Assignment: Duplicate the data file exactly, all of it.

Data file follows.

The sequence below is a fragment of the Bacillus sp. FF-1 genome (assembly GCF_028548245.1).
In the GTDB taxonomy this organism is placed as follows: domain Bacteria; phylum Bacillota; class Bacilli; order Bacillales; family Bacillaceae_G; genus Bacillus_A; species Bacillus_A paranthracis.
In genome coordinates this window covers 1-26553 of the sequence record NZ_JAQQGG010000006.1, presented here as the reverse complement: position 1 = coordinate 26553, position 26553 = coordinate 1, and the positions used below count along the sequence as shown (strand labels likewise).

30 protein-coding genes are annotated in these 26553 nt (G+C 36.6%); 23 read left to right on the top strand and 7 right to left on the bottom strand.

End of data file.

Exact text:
The sequence below is a fragment of the Bacillus sp. FF-1 genome (assembly GCF_028548245.1).
In the GTDB taxonomy this organism is placed as follows: domain Bacteria; phylum Bacillota; class Bacilli; order Bacillales; family Bacillaceae_G; genus Bacillus_A; species Bacillus_A paranthracis.
In genome coordinates this window covers 1-26553 of the sequence record NZ_JAQQGG010000006.1, presented here as the reverse complement: position 1 = coordinate 26553, position 26553 = coordinate 1, and the positions used below count along the sequence as shown (strand labels likewise).

30 protein-coding genes are annotated in these 26553 nt (G+C 36.6%); 23 read left to right on the top strand and 7 right to left on the bottom strand.